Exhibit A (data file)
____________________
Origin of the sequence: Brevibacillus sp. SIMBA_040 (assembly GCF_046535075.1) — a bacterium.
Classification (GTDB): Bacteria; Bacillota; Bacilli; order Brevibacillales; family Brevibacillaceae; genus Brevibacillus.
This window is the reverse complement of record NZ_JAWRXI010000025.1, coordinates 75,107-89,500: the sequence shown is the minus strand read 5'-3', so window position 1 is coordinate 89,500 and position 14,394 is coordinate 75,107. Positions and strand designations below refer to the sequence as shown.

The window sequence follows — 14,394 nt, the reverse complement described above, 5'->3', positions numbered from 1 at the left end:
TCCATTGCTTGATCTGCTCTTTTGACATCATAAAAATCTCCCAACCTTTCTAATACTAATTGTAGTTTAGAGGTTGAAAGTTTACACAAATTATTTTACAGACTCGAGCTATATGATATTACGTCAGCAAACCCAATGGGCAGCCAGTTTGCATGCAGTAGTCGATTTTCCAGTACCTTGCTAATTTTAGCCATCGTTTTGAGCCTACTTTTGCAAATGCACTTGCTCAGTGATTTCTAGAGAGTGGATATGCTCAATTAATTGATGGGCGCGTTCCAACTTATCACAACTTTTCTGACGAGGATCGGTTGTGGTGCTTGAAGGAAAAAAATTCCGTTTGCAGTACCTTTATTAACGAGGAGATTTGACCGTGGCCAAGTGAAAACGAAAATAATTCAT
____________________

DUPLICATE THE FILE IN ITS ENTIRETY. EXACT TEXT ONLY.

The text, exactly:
Origin of the sequence: Brevibacillus sp. SIMBA_040 (assembly GCF_046535075.1) — a bacterium.
Classification (GTDB): Bacteria; Bacillota; Bacilli; order Brevibacillales; family Brevibacillaceae; genus Brevibacillus.
This window is the reverse complement of record NZ_JAWRXI010000025.1, coordinates 75,107-89,500: the sequence shown is the minus strand read 5'-3', so window position 1 is coordinate 89,500 and position 14,394 is coordinate 75,107. Positions and strand designations below refer to the sequence as shown.

The window sequence follows — 14,394 nt, the reverse complement described above, 5'->3', positions numbered from 1 at the left end:
TCCATTGCTTGATCTGCTCTTTTGACATCATAAAAATCTCCCAACCTTTCTAATACTAATTGTAGTTTAGAGGTTGAAAGTTTACACAAATTATTTTACAGACTCGAGCTATATGATATTACGTCAGCAAACCCAATGGGCAGCCAGTTTGCATGCAGTAGTCGATTTTCCAGTACCTTGCTAATTTTAGCCATCGTTTTGAGCCTACTTTTGCAAATGCACTTGCTCAGTGATTTCTAGAGAGTGGATATGCTCAATTAATTGATGGGCGCGTTCCAACTTATCACAACTTTTCTGACGAGGATCGGTTGTGGTGCTTGAAGGAAAAAAATTCCGTTTGCAGTACCTTTATTAACGAGGAGATTTGACCGTGGCCAAGTGAAAACGAAAATAATTCAT